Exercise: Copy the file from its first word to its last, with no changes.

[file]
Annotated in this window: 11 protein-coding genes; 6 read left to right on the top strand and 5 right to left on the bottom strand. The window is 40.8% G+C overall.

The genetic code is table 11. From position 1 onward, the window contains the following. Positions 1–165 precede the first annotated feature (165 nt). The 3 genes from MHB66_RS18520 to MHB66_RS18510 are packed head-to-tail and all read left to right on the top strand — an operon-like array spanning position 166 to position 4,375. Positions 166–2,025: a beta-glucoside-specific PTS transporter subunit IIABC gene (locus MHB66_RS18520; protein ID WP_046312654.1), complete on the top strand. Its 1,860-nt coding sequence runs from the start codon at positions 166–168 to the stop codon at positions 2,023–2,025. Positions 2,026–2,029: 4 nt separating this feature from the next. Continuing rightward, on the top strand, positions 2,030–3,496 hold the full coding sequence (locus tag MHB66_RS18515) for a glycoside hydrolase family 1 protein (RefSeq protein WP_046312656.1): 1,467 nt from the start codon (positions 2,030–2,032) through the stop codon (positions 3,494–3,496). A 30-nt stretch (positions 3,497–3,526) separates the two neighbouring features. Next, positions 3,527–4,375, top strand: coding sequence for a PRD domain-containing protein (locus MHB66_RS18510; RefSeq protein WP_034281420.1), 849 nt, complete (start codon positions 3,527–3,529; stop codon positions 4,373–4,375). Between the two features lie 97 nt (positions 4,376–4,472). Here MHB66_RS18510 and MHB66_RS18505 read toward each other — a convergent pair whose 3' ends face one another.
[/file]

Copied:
Annotated in this window: 11 protein-coding genes; 6 read left to right on the top strand and 5 right to left on the bottom strand. The window is 40.8% G+C overall.

The genetic code is table 11. From position 1 onward, the window contains the following. Positions 1–165 precede the first annotated feature (165 nt). The 3 genes from MHB66_RS18520 to MHB66_RS18510 are packed head-to-tail and all read left to right on the top strand — an operon-like array spanning position 166 to position 4,375. Positions 166–2,025: a beta-glucoside-specific PTS transporter subunit IIABC gene (locus MHB66_RS18520; protein ID WP_046312654.1), complete on the top strand. Its 1,860-nt coding sequence runs from the start codon at positions 166–168 to the stop codon at positions 2,023–2,025. Positions 2,026–2,029: 4 nt separating this feature from the next. Continuing rightward, on the top strand, positions 2,030–3,496 hold the full coding sequence (locus tag MHB66_RS18515) for a glycoside hydrolase family 1 protein (RefSeq protein WP_046312656.1): 1,467 nt from the start codon (positions 2,030–2,032) through the stop codon (positions 3,494–3,496). A 30-nt stretch (positions 3,497–3,526) separates the two neighbouring features. Next, positions 3,527–4,375, top strand: coding sequence for a PRD domain-containing protein (locus MHB66_RS18510; RefSeq protein WP_034281420.1), 849 nt, complete (start codon positions 3,527–3,529; stop codon positions 4,373–4,375). Between the two features lie 97 nt (positions 4,376–4,472). Here MHB66_RS18510 and MHB66_RS18505 read toward each other — a convergent pair whose 3' ends face one another.